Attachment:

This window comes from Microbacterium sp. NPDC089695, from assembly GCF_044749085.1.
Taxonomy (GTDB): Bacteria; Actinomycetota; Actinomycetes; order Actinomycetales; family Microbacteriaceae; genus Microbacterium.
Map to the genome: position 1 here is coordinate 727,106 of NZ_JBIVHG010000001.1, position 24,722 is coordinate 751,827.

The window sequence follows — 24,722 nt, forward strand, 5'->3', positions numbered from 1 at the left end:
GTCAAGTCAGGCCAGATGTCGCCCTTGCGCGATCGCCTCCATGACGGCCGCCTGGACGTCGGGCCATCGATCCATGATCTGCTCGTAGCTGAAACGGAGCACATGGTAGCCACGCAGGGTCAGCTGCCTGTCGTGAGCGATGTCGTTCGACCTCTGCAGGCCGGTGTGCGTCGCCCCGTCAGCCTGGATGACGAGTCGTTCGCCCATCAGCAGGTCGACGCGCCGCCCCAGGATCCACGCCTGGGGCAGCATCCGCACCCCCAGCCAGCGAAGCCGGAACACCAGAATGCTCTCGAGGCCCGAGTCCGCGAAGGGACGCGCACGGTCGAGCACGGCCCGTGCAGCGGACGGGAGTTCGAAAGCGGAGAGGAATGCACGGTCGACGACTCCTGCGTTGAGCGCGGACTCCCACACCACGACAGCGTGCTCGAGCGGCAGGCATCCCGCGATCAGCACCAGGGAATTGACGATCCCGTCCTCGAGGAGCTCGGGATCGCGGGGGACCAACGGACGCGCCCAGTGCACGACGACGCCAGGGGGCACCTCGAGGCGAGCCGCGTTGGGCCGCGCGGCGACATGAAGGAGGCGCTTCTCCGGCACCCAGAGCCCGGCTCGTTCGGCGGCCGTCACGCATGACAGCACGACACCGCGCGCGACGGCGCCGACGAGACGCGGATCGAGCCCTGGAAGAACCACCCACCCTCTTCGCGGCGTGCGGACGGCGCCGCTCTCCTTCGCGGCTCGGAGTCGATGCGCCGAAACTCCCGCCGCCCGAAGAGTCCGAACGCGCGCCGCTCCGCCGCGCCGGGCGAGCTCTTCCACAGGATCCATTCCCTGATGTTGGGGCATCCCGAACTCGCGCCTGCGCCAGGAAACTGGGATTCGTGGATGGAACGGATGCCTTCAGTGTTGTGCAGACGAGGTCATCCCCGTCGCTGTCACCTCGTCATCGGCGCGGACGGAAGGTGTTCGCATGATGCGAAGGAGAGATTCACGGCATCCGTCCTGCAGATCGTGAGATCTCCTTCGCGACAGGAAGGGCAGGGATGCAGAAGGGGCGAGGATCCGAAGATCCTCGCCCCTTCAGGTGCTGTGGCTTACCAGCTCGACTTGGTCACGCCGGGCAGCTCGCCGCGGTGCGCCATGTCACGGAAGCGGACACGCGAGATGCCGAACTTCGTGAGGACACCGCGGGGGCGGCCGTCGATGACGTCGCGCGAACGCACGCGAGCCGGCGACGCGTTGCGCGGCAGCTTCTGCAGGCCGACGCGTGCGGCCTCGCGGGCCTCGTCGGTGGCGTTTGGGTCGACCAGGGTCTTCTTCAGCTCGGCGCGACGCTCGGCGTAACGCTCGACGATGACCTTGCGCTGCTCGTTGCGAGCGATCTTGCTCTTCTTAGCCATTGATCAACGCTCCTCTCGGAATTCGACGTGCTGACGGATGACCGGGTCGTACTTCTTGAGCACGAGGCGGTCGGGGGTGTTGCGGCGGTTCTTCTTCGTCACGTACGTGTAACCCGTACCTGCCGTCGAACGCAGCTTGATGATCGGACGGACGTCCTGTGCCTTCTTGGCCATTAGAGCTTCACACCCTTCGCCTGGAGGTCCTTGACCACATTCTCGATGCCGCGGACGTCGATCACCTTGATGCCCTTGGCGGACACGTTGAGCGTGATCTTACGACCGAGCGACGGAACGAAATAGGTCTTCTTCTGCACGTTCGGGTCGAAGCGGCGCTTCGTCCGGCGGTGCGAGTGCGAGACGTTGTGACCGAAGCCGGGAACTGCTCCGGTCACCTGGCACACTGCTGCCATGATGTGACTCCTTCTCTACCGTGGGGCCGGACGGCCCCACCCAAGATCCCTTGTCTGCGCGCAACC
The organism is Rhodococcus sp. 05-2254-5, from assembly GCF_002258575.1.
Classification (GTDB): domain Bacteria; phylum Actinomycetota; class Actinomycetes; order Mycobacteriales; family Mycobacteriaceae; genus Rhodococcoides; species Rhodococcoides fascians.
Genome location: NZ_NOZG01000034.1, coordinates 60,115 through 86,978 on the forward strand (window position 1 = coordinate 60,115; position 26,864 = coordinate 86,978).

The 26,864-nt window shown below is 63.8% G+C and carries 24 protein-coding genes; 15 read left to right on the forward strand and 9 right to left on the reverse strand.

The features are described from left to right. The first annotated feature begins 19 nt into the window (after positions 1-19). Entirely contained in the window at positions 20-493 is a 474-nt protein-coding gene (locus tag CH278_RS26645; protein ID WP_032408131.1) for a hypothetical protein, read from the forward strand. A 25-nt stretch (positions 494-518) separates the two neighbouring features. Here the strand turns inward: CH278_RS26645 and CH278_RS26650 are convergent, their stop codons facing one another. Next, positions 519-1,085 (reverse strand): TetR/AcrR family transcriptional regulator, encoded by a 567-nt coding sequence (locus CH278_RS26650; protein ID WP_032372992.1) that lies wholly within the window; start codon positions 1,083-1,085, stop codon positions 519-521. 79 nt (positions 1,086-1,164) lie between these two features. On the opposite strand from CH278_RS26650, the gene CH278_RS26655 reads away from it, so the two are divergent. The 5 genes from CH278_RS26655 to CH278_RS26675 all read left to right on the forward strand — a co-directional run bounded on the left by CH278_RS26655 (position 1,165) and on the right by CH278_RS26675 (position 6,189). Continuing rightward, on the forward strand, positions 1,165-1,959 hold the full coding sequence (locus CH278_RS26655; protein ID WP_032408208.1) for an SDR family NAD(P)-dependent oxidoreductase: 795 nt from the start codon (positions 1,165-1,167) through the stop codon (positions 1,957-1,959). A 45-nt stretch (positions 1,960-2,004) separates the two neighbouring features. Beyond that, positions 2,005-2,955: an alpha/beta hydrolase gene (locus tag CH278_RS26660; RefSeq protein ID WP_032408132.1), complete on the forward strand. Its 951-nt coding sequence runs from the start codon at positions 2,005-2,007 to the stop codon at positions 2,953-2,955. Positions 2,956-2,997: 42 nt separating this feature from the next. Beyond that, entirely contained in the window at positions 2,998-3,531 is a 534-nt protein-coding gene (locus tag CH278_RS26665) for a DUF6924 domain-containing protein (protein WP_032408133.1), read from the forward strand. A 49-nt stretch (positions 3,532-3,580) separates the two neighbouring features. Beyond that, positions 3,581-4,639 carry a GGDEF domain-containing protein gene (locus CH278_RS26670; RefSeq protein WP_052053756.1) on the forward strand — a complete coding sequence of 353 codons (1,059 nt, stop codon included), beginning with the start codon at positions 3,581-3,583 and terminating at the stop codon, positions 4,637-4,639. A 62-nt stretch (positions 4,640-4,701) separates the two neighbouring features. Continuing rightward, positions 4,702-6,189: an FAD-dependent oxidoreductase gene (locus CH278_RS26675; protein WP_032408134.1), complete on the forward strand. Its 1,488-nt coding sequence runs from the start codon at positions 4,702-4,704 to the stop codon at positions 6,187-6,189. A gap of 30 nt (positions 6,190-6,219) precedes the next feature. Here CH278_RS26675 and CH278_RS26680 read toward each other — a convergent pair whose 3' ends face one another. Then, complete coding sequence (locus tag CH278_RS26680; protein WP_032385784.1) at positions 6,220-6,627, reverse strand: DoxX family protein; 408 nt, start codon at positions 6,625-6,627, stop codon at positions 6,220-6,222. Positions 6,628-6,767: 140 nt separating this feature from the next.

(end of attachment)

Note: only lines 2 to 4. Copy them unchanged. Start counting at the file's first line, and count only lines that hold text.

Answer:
Taxonomy (GTDB): Bacteria; Actinomycetota; Actinomycetes; order Actinomycetales; family Microbacteriaceae; genus Microbacterium.
Map to the genome: position 1 here is coordinate 727,106 of NZ_JBIVHG010000001.1, position 24,722 is coordinate 751,827.

The window sequence follows — 24,722 nt, forward strand, 5'->3', positions numbered from 1 at the left end: